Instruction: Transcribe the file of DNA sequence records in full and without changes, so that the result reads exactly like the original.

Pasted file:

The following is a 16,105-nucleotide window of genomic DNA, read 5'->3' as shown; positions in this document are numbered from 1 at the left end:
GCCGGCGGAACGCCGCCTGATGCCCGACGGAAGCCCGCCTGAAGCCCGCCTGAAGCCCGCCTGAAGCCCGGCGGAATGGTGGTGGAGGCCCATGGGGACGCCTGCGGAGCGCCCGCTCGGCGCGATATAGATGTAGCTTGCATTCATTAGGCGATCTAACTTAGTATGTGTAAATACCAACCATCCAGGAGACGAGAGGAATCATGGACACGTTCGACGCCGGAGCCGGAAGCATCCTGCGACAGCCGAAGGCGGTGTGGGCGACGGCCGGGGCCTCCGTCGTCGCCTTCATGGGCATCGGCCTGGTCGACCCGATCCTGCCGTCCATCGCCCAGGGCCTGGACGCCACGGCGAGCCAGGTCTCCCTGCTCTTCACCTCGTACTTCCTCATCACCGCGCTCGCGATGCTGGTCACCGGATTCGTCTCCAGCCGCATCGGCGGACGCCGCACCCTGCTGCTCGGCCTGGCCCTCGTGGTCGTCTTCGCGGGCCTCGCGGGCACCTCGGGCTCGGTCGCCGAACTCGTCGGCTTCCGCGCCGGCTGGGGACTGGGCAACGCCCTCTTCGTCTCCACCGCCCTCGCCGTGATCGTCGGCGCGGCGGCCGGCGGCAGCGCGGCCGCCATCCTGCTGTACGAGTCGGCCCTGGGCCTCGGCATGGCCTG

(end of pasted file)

The following is a 16,105-nucleotide window of genomic DNA, read 5'->3' as shown; positions in this document are numbered from 1 at the left end:
GCCGGCGGAACGCCGCCTGATGCCCGACGGAAGCCCGCCTGAAGCCCGCCTGAAGCCCGCCTGAAGCCCGGCGGAATGGTGGTGGAGGCCCATGGGGACGCCTGCGGAGCGCCCGCTCGGCGCGATATAGATGTAGCTTGCATTCATTAGGCGATCTAACTTAGTATGTGTAAATACCAACCATCCAGGAGACGAGAGGAATCATGGACACGTTCGACGCCGGAGCCGGAAGCATCCTGCGACAGCCGAAGGCGGTGTGGGCGACGGCCGGGGCCTCCGTCGTCGCCTTCATGGGCATCGGCCTGGTCGACCCGATCCTGCCGTCCATCGCCCAGGGCCTGGACGCCACGGCGAGCCAGGTCTCCCTGCTCTTCACCTCGTACTTCCTCATCACCGCGCTCGCGATGCTGGTCACCGGATTCGTCTCCAGCCGCATCGGCGGACGCCGCACCCTGCTGCTCGGCCTGGCCCTCGTGGTCGTCTTCGCGGGCCTCGCGGGCACCTCGGGCTCGGTCGCCGAACTCGTCGGCTTCCGCGCCGGCTGGGGACTGGGCAACGCCCTCTTCGTCTCCACCGCCCTCGCCGTGATCGTCGGCGCGGCGGCCGGCGGCAGCGCGGCCGCCATCCTGCTGTACGAGTCGGCCCTGGGCCTCGGCATGGCCTG